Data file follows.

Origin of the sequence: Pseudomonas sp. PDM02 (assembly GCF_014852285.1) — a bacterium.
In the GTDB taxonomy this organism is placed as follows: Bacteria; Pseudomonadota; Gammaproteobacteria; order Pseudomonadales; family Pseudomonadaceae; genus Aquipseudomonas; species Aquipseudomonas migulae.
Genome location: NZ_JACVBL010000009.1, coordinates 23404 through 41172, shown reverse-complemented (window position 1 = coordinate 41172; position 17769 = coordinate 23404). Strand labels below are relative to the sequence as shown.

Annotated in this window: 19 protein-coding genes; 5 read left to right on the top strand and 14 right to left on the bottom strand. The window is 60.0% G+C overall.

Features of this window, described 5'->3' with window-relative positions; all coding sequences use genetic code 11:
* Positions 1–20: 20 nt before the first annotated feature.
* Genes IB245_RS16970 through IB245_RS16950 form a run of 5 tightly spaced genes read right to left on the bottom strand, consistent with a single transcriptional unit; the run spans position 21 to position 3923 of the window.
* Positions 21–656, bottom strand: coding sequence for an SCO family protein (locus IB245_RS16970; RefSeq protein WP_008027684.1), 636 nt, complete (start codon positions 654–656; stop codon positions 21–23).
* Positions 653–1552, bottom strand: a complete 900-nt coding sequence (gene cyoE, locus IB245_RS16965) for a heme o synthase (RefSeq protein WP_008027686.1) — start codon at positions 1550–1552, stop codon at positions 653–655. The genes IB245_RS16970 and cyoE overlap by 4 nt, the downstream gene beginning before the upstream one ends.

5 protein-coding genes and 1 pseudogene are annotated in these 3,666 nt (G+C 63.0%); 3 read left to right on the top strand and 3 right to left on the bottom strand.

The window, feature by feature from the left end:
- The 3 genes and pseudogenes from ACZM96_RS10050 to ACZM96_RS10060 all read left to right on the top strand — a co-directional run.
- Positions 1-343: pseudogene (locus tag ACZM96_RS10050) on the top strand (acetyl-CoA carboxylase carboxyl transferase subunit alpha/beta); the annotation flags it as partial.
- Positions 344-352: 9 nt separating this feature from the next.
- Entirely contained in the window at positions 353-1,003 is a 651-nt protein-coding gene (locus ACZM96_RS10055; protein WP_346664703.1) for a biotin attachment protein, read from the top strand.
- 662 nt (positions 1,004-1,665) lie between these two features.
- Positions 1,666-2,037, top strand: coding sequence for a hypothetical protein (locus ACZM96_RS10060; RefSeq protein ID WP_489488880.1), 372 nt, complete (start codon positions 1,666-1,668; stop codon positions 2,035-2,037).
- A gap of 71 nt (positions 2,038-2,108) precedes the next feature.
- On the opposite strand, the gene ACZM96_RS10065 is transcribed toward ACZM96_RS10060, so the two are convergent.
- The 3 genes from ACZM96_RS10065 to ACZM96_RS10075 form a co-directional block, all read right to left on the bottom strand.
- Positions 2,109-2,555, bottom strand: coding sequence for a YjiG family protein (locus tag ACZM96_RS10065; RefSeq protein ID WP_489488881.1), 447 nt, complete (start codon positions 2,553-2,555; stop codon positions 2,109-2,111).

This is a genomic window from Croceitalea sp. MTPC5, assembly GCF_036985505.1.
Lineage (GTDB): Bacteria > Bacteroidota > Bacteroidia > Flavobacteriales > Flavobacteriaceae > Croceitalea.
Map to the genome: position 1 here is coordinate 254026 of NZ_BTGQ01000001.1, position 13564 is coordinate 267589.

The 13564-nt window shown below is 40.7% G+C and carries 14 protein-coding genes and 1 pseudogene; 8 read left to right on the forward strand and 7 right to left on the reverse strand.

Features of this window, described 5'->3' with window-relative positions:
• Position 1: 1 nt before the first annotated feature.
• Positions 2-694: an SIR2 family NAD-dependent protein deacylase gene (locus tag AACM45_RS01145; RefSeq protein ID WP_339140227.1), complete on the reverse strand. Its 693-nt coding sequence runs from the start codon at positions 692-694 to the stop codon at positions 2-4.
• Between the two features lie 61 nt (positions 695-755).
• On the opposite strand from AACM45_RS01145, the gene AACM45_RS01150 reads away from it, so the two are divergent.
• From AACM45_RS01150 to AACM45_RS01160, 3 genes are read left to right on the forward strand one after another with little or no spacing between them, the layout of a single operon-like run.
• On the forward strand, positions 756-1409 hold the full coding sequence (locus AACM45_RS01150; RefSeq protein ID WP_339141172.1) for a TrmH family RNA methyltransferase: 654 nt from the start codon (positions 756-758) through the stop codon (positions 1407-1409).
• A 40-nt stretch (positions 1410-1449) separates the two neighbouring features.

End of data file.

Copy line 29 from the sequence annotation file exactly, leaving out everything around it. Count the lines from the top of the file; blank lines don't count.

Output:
• Between the two features lie 61 nt (positions 695-755).